If you could give one piece of advice to up and coming worship leaders, what would it be? Conversely, what’s some advice you wish you’d received earlier on?
There is a difference between singing a song and leading a song. People need your leadership more than they need your karaoke moment. We as worship leaders are gifted with the talents to use music and voices for ministry, but our ministry is more about how you lead people towards Jesus. The heart is what moves the heavens. God sees our motives, so constantly guard your heart from the pitfall of thinking you are something. We deal with people’s eternity, so literally, our leadership is a life and death situation. It’s an honor to lead, not a privilege.
When I was younger, I had lots of leaders who led me well, but I wish I was taught early on that you have to be true to the wiring God put in you. It’s easy to get lost in the identity of others or a congregation, but I’ve learned that God needs you to be you in that leadership position, not a copycat of some other leader. God knows who He’s putting in that position and you need your identity to be secure in Him so that you will lead in authority in who you are created to be. It takes so much burden off of the leader!
What do you think worship in the church will look like in ten years?
It all depends on what the church itself becomes in ten years. The church is changing so rapidly, but I think it will not be so “seeker friendly” in the future. What I mean by that is that in the dark times on our country, people desire hard hitting truth from the gospel, so the church, hopefully, will return to a place that echoes gospel in everything it does, because our world needs it! I think music writing and worship leading will somewhat reflect not only where our world is heading but probably becoming more theologically heavy, prayer-like in a lot of ways.
With all the recordings and videos available today, it’s easy to mimic other worship leaders who have been at it for a while. How do you find your own voice as a worship leader?
You must be grounded in Christ, seeking His value and love over your own life before stepping out into leadership. Everyone has a thought and opinion on how you should go about your “position”, but God has the authority over it! I think you need to know what stirs your heart, what makes you love God more and more. Lean into that, that’s where your “voice” dwells. Skinny jeans and deep V necks have never been my gig, haha, and it’s okay to not look, sound, or produce like everyone else. Jesus is the standard, and our “voices” in life should sound a lot like His love and should always point people to Him. I would say it’s great to use resources and learn from others how to be better and more excellent in how we present in the gospel, but never lose “yourself” in the process. Lastly, always remind yourself, your “voice” can grow and change and it’s okay to be stretched and move to a new season!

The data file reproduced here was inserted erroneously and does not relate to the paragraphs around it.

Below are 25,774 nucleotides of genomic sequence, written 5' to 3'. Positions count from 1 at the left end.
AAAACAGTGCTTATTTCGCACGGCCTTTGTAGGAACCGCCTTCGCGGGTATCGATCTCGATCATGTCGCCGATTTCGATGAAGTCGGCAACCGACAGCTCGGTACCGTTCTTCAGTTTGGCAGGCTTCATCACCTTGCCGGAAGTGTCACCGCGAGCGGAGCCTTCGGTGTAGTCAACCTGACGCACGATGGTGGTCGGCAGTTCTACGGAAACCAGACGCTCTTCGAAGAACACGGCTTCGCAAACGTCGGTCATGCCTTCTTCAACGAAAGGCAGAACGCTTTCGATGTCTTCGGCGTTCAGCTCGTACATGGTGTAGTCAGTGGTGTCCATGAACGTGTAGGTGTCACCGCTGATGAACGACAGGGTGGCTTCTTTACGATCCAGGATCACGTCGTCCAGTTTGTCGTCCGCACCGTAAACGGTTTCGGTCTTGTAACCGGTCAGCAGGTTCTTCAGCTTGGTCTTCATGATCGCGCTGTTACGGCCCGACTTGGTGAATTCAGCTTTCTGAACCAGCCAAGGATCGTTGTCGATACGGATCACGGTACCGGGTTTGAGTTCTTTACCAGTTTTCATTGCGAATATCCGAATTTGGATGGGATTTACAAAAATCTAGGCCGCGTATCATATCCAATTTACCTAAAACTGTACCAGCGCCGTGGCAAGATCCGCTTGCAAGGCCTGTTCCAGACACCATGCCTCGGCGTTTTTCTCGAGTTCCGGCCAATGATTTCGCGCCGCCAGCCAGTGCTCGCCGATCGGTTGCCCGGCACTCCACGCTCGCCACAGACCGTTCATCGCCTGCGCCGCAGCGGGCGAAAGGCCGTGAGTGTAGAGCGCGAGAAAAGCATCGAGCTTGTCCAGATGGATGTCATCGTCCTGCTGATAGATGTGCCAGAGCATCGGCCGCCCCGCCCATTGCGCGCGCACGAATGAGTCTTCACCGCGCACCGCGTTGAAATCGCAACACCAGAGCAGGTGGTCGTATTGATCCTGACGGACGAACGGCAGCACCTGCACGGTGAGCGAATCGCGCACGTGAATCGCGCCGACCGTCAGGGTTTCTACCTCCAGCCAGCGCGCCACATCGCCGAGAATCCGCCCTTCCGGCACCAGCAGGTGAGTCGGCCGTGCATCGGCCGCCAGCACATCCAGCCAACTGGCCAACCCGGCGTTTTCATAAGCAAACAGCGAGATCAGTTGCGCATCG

Any new worship artists on your radar at the moment?
In the season I’m in, I’m currently listening a lot to “Simple Gospel” by United Pursuit. It is just a sweet collaboration of prayers to God to allow hearts to return to the grandness, but simplicity of being in love with Christ.
Justin Jarvis, John Mark McMillan, and Austin Stone have produced some songs of late that tug at my heart strings.
Also, I’ve always been a big Charlie Hall advocate, not just because of his songs, but his spiritual leadership as he presents Jesus. It speaks volumes when someone can go beyond the song and paint the beauty of the cross!
What’s the most embarrassing thing you’ve ever done while leading worship (that you’re willing to share)?
There have been many of lyrics that have been sung wrong. Burping in the mic mid song is always classy! I’m sure there are many more, but can’t think of them at this time!
Thanks again for answering our questions. If people want to find you online, what’s the best way?